I have a confession to make. I enjoy an adult book now and then. By that, I mean the intended audience, not the content. Even the most stalwart children’s librarian needs one once in a while. And lately, I’ve been gravitating toward biographical cookbooks. I don’t know if this is the official name of this genre, but it’s how I know them. A compelling life story and amazing recipes. I may or may not be inspired to actually try them–I’m the type of person who eats ramen while reading a cookbook–but at least I’m in the presence of greatness.
The gluten-free girl blog came into my life when I began to seek out information and recipes about gluten-free cooking for Lupe. When I learned that Seattle-area food blogger Shauna James Ahern had written a book, Gluten-Free Girl: How I Found the Food that Loves Me Back…And How You Can Too, followed up by Gluten-Free Girl and the Chef, a collaboration with her chef-husband, James Ahern, I put them on hold at the library. I had to wait awhile for the follow-up book. Apparently one or two other people have heard of them. Like The New York Times.
I can be a bit of a tortoise about these things.
After being diagnosed with celiac disease, Shauna James Ahern focused on her wellness, which included reconnecting with cooking. Healthy, gluten-free cooking transformed her. But something was missing. Nearly forty years old, she wondered if she would ever meet The One.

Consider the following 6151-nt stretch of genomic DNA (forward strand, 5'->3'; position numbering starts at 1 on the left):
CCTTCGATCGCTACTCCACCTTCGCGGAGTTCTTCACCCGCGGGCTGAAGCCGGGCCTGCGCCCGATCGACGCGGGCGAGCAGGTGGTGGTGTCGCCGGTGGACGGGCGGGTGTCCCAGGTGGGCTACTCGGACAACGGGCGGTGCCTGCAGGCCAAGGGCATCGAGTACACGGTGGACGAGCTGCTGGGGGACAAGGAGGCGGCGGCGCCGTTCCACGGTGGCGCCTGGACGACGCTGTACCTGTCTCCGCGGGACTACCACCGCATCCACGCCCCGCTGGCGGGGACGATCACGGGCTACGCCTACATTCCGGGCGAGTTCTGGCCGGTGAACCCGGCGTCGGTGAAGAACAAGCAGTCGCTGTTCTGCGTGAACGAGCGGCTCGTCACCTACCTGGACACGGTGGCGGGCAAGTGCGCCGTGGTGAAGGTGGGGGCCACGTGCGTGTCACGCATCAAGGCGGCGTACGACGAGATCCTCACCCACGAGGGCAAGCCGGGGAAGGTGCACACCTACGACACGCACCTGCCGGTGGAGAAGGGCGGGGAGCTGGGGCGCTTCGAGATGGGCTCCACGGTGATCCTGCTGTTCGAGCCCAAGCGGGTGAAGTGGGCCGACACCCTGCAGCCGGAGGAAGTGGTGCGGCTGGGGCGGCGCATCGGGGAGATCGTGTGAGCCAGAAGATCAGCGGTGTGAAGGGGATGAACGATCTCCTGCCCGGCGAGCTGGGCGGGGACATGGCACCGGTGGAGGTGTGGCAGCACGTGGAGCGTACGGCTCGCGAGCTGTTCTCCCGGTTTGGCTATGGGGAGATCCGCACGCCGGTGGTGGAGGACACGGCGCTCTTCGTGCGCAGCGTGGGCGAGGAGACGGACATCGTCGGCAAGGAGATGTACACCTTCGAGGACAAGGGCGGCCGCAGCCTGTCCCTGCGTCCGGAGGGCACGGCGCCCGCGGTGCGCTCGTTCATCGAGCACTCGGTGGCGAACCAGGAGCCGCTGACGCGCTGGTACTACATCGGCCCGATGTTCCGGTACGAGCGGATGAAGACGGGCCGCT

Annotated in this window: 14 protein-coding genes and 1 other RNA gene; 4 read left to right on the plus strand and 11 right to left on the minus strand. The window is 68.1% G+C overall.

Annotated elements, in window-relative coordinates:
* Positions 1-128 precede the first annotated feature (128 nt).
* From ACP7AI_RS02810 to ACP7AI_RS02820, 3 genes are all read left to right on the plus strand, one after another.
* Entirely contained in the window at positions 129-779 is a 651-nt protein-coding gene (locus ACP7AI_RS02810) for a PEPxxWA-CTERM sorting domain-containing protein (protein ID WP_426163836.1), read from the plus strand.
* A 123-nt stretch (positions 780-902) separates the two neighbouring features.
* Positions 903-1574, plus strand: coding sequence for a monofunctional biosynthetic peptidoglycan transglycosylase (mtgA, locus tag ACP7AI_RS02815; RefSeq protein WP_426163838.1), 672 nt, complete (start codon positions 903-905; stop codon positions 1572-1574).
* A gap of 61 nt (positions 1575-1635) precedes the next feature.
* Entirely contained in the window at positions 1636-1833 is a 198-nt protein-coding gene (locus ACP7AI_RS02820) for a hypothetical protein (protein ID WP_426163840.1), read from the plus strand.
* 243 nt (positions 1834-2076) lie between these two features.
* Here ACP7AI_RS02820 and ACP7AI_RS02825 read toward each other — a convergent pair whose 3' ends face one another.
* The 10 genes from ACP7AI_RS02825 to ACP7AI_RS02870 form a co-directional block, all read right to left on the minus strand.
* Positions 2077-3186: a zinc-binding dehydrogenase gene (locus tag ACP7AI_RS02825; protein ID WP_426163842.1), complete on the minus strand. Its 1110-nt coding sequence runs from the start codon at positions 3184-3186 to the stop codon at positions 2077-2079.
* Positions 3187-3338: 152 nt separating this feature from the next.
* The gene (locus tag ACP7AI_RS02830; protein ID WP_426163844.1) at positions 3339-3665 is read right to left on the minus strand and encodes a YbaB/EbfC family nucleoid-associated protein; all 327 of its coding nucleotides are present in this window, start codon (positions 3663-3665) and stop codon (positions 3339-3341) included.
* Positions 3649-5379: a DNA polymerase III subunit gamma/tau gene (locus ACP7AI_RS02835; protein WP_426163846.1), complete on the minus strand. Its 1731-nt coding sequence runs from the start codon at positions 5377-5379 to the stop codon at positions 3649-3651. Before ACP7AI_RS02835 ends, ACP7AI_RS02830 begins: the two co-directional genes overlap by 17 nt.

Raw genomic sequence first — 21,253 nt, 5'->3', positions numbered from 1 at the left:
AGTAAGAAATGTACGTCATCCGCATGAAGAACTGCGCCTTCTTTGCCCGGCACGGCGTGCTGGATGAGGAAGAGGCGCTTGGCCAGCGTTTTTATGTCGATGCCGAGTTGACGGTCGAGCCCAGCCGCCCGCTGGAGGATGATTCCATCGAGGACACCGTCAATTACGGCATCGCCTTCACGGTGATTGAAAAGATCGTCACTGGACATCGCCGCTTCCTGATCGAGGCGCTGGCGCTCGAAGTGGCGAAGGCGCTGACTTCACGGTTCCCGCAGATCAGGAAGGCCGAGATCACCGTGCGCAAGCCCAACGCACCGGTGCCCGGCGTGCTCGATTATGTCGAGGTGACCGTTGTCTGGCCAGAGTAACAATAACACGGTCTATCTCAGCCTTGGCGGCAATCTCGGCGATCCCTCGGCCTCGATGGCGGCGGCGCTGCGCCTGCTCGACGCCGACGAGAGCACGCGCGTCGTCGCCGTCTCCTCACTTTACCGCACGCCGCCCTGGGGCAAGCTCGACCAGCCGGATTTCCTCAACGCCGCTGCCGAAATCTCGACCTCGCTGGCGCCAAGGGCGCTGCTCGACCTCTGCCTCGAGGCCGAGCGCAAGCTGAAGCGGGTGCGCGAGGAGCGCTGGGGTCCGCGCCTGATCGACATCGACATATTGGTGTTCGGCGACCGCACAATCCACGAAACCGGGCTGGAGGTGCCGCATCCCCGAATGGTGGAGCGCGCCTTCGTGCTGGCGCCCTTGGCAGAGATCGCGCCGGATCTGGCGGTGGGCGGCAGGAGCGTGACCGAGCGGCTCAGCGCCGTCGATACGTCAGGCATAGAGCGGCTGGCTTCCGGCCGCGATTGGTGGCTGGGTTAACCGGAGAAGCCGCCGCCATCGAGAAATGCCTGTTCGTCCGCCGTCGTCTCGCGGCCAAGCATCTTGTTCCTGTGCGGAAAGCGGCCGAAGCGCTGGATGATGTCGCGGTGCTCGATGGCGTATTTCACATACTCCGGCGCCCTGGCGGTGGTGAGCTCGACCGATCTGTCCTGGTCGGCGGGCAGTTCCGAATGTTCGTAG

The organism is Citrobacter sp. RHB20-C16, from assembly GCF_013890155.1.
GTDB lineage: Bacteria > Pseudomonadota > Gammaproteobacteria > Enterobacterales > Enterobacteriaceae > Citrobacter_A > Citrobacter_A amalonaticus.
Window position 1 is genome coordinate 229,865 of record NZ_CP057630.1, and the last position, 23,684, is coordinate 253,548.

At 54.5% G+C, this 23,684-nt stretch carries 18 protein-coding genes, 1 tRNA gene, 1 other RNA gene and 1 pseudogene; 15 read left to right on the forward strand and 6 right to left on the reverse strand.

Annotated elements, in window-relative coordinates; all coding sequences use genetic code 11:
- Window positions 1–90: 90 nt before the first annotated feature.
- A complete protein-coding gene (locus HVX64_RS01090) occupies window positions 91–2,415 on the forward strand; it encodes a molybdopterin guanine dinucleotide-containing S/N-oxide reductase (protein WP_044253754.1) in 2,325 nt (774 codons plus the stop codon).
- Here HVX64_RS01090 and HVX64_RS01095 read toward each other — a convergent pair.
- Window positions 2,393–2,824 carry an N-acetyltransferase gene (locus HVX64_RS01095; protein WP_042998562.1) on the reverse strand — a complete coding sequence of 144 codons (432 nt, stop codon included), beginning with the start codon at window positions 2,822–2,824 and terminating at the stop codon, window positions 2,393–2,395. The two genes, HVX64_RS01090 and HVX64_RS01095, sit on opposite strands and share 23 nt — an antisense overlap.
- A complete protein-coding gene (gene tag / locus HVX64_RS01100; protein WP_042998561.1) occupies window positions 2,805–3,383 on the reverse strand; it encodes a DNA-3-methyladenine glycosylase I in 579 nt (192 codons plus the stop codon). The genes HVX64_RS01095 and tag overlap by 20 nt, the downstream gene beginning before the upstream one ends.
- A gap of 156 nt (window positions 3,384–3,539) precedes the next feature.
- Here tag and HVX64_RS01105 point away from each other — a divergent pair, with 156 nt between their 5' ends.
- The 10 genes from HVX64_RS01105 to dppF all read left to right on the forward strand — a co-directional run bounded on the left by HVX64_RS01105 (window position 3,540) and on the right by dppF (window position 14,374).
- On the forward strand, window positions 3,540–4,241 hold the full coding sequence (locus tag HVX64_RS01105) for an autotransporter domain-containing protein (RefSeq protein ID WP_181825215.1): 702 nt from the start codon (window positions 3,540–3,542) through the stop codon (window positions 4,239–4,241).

Then, she met The Chef. Daniel Ahern.
They had it for each other. Bad.
Their commitment to each other and to good food is evident in their stories and recipes. This book is a warm, funny, touching collaboration. Shauna provides the narrative of the progression of their relationship, which is peppered with mouth-watering recipes and luscious full-color photographs. Daniel shares sensible cooking tips that cover topics such as how to get the best value in cooking oil, using mise en place to streamline the cooking process, and the proper way to boil and mash potatoes.
I opted to make the first meal Daniel made for Shauna: cannellini beans braised in olive oil. It looked so simple and satisfying. And the smell. Oh, the house filled with the aroma of olive oil and rosemary. I forgot all about the dreary weather that prevented us from playing outside. I wanted to be indoors, drawing deep breaths.
And the potato puree? A vision in white.
I’ve looked at a lot of gluten-free cookbooks and their evolution is hard to miss. Where once they appeared to have been run on the same printing press as a telephone book, it’s now common, even expected, that gluten-free cookbooks will contain high quality, full-color photos. The same goes for the recipes. The Aherns bring home the point that gluten-free cooking doesn’t just have to be about substituting flours to try to create an edible cookie or loaf of bread, although the couple have certainly worked on that as well. Gluten-free food isn’t about things lost, but things gained. It’s sumptuous, filling, and a multi-sensory experience.
Gluten-free? Yes. Digestible by anyone? Yes.